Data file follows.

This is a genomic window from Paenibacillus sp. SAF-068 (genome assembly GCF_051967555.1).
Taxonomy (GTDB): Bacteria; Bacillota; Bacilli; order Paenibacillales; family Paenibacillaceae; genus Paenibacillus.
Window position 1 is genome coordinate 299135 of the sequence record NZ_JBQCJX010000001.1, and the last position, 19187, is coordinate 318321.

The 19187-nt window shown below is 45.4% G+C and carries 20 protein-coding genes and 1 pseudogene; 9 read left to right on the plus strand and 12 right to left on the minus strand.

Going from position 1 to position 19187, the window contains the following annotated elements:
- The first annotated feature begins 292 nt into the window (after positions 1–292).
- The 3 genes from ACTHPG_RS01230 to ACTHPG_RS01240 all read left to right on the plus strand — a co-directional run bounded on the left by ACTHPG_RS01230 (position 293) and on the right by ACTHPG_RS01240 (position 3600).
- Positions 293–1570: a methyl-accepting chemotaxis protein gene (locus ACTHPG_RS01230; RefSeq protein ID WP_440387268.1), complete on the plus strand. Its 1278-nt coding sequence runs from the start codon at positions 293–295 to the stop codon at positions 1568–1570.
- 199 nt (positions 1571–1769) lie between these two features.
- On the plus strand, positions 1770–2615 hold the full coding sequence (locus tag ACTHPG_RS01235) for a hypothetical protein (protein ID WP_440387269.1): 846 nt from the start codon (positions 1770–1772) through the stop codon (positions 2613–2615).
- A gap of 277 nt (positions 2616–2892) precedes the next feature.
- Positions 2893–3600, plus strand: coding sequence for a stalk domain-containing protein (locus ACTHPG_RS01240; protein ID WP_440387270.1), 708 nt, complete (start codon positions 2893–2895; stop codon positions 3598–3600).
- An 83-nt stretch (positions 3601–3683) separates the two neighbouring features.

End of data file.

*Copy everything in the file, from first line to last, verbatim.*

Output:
This is a genomic window from Paenibacillus sp. SAF-068 (genome assembly GCF_051967555.1).
Taxonomy (GTDB): Bacteria; Bacillota; Bacilli; order Paenibacillales; family Paenibacillaceae; genus Paenibacillus.
Window position 1 is genome coordinate 299135 of the sequence record NZ_JBQCJX010000001.1, and the last position, 19187, is coordinate 318321.

The 19187-nt window shown below is 45.4% G+C and carries 20 protein-coding genes and 1 pseudogene; 9 read left to right on the plus strand and 12 right to left on the minus strand.

Going from position 1 to position 19187, the window contains the following annotated elements:
- The first annotated feature begins 292 nt into the window (after positions 1–292).
- The 3 genes from ACTHPG_RS01230 to ACTHPG_RS01240 all read left to right on the plus strand — a co-directional run bounded on the left by ACTHPG_RS01230 (position 293) and on the right by ACTHPG_RS01240 (position 3600).
- Positions 293–1570: a methyl-accepting chemotaxis protein gene (locus ACTHPG_RS01230; RefSeq protein ID WP_440387268.1), complete on the plus strand. Its 1278-nt coding sequence runs from the start codon at positions 293–295 to the stop codon at positions 1568–1570.
- 199 nt (positions 1571–1769) lie between these two features.
- On the plus strand, positions 1770–2615 hold the full coding sequence (locus tag ACTHPG_RS01235) for a hypothetical protein (protein ID WP_440387269.1): 846 nt from the start codon (positions 1770–1772) through the stop codon (positions 2613–2615).
- A gap of 277 nt (positions 2616–2892) precedes the next feature.
- Positions 2893–3600, plus strand: coding sequence for a stalk domain-containing protein (locus ACTHPG_RS01240; protein ID WP_440387270.1), 708 nt, complete (start codon positions 2893–2895; stop codon positions 3598–3600).
- An 83-nt stretch (positions 3601–3683) separates the two neighbouring features.